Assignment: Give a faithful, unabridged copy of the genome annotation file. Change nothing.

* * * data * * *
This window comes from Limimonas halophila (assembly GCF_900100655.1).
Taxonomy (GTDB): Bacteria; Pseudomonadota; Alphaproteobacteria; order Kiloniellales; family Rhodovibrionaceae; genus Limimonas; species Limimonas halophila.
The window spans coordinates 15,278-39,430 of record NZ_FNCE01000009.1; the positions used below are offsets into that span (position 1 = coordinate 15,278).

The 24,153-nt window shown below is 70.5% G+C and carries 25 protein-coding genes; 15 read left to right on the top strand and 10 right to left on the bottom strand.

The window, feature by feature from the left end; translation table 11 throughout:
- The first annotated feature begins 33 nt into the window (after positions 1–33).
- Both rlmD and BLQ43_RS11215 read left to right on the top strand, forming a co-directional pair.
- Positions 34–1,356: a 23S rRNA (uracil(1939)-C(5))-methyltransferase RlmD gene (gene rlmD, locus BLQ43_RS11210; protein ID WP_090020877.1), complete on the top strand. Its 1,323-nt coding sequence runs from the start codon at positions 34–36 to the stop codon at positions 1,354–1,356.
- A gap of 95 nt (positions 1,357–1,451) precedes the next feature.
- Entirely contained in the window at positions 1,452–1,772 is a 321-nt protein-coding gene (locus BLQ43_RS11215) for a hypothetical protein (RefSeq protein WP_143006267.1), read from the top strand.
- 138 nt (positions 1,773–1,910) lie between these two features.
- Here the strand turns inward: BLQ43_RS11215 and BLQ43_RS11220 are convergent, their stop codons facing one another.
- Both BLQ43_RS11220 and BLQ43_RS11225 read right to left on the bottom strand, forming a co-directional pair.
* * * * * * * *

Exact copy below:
This window comes from Limimonas halophila (assembly GCF_900100655.1).
Taxonomy (GTDB): Bacteria; Pseudomonadota; Alphaproteobacteria; order Kiloniellales; family Rhodovibrionaceae; genus Limimonas; species Limimonas halophila.
The window spans coordinates 15,278-39,430 of record NZ_FNCE01000009.1; the positions used below are offsets into that span (position 1 = coordinate 15,278).

The 24,153-nt window shown below is 70.5% G+C and carries 25 protein-coding genes; 15 read left to right on the top strand and 10 right to left on the bottom strand.

The window, feature by feature from the left end; translation table 11 throughout:
- The first annotated feature begins 33 nt into the window (after positions 1–33).
- Both rlmD and BLQ43_RS11215 read left to right on the top strand, forming a co-directional pair.
- Positions 34–1,356: a 23S rRNA (uracil(1939)-C(5))-methyltransferase RlmD gene (gene rlmD, locus BLQ43_RS11210; protein ID WP_090020877.1), complete on the top strand. Its 1,323-nt coding sequence runs from the start codon at positions 34–36 to the stop codon at positions 1,354–1,356.
- A gap of 95 nt (positions 1,357–1,451) precedes the next feature.
- Entirely contained in the window at positions 1,452–1,772 is a 321-nt protein-coding gene (locus BLQ43_RS11215) for a hypothetical protein (RefSeq protein WP_143006267.1), read from the top strand.
- 138 nt (positions 1,773–1,910) lie between these two features.
- Here the strand turns inward: BLQ43_RS11215 and BLQ43_RS11220 are convergent, their stop codons facing one another.
- Both BLQ43_RS11220 and BLQ43_RS11225 read right to left on the bottom strand, forming a co-directional pair.